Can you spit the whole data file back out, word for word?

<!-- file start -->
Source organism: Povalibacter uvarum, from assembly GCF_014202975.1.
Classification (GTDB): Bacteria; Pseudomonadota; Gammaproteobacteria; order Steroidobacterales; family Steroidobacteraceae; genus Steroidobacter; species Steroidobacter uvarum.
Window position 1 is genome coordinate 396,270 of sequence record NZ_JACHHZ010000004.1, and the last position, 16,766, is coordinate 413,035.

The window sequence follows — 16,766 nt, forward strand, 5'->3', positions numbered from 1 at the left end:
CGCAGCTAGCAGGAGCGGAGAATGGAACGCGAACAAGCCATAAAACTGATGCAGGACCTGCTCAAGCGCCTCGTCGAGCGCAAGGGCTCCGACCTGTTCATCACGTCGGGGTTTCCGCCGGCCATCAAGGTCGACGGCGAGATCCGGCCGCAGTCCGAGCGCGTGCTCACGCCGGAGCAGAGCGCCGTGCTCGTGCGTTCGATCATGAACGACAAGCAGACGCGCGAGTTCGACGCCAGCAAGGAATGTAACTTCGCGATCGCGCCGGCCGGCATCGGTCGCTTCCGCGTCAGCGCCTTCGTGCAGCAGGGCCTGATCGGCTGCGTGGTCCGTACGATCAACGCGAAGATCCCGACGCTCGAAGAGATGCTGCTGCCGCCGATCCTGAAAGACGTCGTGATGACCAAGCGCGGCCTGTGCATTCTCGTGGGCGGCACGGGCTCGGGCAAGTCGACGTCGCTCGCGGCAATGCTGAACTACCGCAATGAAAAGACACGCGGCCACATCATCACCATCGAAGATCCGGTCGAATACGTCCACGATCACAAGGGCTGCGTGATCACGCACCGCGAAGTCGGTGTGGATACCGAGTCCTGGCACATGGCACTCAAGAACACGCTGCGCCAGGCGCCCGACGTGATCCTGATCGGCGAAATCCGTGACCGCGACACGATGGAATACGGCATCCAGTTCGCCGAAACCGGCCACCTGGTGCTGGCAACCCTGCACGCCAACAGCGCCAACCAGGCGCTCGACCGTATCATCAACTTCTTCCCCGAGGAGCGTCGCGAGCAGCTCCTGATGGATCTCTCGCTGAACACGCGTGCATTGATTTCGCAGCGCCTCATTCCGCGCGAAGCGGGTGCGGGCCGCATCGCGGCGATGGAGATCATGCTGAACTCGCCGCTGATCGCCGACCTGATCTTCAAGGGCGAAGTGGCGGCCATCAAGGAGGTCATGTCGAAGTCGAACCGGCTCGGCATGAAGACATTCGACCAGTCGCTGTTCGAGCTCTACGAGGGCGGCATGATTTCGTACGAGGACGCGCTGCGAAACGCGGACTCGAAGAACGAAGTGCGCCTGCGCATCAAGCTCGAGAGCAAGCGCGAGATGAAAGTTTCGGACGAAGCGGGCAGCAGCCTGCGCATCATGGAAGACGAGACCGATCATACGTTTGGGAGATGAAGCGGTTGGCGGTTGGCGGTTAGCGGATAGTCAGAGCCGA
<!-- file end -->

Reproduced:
Source organism: Povalibacter uvarum, from assembly GCF_014202975.1.
Classification (GTDB): Bacteria; Pseudomonadota; Gammaproteobacteria; order Steroidobacterales; family Steroidobacteraceae; genus Steroidobacter; species Steroidobacter uvarum.
Window position 1 is genome coordinate 396,270 of sequence record NZ_JACHHZ010000004.1, and the last position, 16,766, is coordinate 413,035.

The window sequence follows — 16,766 nt, forward strand, 5'->3', positions numbered from 1 at the left end:
CGCAGCTAGCAGGAGCGGAGAATGGAACGCGAACAAGCCATAAAACTGATGCAGGACCTGCTCAAGCGCCTCGTCGAGCGCAAGGGCTCCGACCTGTTCATCACGTCGGGGTTTCCGCCGGCCATCAAGGTCGACGGCGAGATCCGGCCGCAGTCCGAGCGCGTGCTCACGCCGGAGCAGAGCGCCGTGCTCGTGCGTTCGATCATGAACGACAAGCAGACGCGCGAGTTCGACGCCAGCAAGGAATGTAACTTCGCGATCGCGCCGGCCGGCATCGGTCGCTTCCGCGTCAGCGCCTTCGTGCAGCAGGGCCTGATCGGCTGCGTGGTCCGTACGATCAACGCGAAGATCCCGACGCTCGAAGAGATGCTGCTGCCGCCGATCCTGAAAGACGTCGTGATGACCAAGCGCGGCCTGTGCATTCTCGTGGGCGGCACGGGCTCGGGCAAGTCGACGTCGCTCGCGGCAATGCTGAACTACCGCAATGAAAAGACACGCGGCCACATCATCACCATCGAAGATCCGGTCGAATACGTCCACGATCACAAGGGCTGCGTGATCACGCACCGCGAAGTCGGTGTGGATACCGAGTCCTGGCACATGGCACTCAAGAACACGCTGCGCCAGGCGCCCGACGTGATCCTGATCGGCGAAATCCGTGACCGCGACACGATGGAATACGGCATCCAGTTCGCCGAAACCGGCCACCTGGTGCTGGCAACCCTGCACGCCAACAGCGCCAACCAGGCGCTCGACCGTATCATCAACTTCTTCCCCGAGGAGCGTCGCGAGCAGCTCCTGATGGATCTCTCGCTGAACACGCGTGCATTGATTTCGCAGCGCCTCATTCCGCGCGAAGCGGGTGCGGGCCGCATCGCGGCGATGGAGATCATGCTGAACTCGCCGCTGATCGCCGACCTGATCTTCAAGGGCGAAGTGGCGGCCATCAAGGAGGTCATGTCGAAGTCGAACCGGCTCGGCATGAAGACATTCGACCAGTCGCTGTTCGAGCTCTACGAGGGCGGCATGATTTCGTACGAGGACGCGCTGCGAAACGCGGACTCGAAGAACGAAGTGCGCCTGCGCATCAAGCTCGAGAGCAAGCGCGAGATGAAAGTTTCGGACGAAGCGGGCAGCAGCCTGCGCATCATGGAAGACGAGACCGATCATACGTTTGGGAGATGAAGCGGTTGGCGGTTGGCGGTTAGCGGATAGTCAGAGCCGA